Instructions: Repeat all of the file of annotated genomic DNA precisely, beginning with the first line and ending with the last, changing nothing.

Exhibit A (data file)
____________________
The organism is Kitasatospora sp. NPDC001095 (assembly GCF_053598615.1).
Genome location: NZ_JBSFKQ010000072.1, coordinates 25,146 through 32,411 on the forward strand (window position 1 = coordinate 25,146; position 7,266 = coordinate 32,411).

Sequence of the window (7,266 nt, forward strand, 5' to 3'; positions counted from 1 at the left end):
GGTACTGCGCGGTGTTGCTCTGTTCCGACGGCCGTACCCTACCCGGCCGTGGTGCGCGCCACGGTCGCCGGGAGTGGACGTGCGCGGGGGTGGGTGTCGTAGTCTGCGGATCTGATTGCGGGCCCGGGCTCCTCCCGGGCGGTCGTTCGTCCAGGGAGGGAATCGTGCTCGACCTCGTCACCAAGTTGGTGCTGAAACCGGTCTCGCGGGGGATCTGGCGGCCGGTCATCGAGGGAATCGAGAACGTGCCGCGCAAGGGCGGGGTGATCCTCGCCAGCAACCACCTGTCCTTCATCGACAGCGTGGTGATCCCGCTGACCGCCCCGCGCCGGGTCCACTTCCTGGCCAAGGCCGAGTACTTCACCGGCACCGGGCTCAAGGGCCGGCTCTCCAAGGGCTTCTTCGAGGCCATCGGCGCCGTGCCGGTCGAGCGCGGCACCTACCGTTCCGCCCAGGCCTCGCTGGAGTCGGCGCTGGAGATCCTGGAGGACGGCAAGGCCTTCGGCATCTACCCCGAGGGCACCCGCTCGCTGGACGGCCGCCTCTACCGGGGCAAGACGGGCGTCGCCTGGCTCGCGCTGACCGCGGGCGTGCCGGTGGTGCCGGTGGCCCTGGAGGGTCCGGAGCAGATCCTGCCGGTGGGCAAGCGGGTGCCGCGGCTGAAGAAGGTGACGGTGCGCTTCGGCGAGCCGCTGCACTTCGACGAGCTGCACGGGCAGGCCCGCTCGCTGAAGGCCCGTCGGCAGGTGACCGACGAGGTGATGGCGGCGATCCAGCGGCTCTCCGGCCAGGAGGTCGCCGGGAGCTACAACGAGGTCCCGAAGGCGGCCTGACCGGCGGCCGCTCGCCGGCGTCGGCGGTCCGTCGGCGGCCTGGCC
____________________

The organism is Kitasatospora sp. NPDC001095 (assembly GCF_053598615.1).
Genome location: NZ_JBSFKQ010000072.1, coordinates 25,146 through 32,411 on the forward strand (window position 1 = coordinate 25,146; position 7,266 = coordinate 32,411).

Sequence of the window (7,266 nt, forward strand, 5' to 3'; positions counted from 1 at the left end):
GGTACTGCGCGGTGTTGCTCTGTTCCGACGGCCGTACCCTACCCGGCCGTGGTGCGCGCCACGGTCGCCGGGAGTGGACGTGCGCGGGGGTGGGTGTCGTAGTCTGCGGATCTGATTGCGGGCCCGGGCTCCTCCCGGGCGGTCGTTCGTCCAGGGAGGGAATCGTGCTCGACCTCGTCACCAAGTTGGTGCTGAAACCGGTCTCGCGGGGGATCTGGCGGCCGGTCATCGAGGGAATCGAGAACGTGCCGCGCAAGGGCGGGGTGATCCTCGCCAGCAACCACCTGTCCTTCATCGACAGCGTGGTGATCCCGCTGACCGCCCCGCGCCGGGTCCACTTCCTGGCCAAGGCCGAGTACTTCACCGGCACCGGGCTCAAGGGCCGGCTCTCCAAGGGCTTCTTCGAGGCCATCGGCGCCGTGCCGGTCGAGCGCGGCACCTACCGTTCCGCCCAGGCCTCGCTGGAGTCGGCGCTGGAGATCCTGGAGGACGGCAAGGCCTTCGGCATCTACCCCGAGGGCACCCGCTCGCTGGACGGCCGCCTCTACCGGGGCAAGACGGGCGTCGCCTGGCTCGCGCTGACCGCGGGCGTGCCGGTGGTGCCGGTGGCCCTGGAGGGTCCGGAGCAGATCCTGCCGGTGGGCAAGCGGGTGCCGCGGCTGAAGAAGGTGACGGTGCGCTTCGGCGAGCCGCTGCACTTCGACGAGCTGCACGGGCAGGCCCGCTCGCTGAAGGCCCGTCGGCAGGTGACCGACGAGGTGATGGCGGCGATCCAGCGGCTCTCCGGCCAGGAGGTCGCCGGGAGCTACAACGAGGTCCCGAAGGCGGCCTGACCGGCGGCCGCTCGCCGGCGTCGGCGGTCCGTCGGCGGCCTGGCC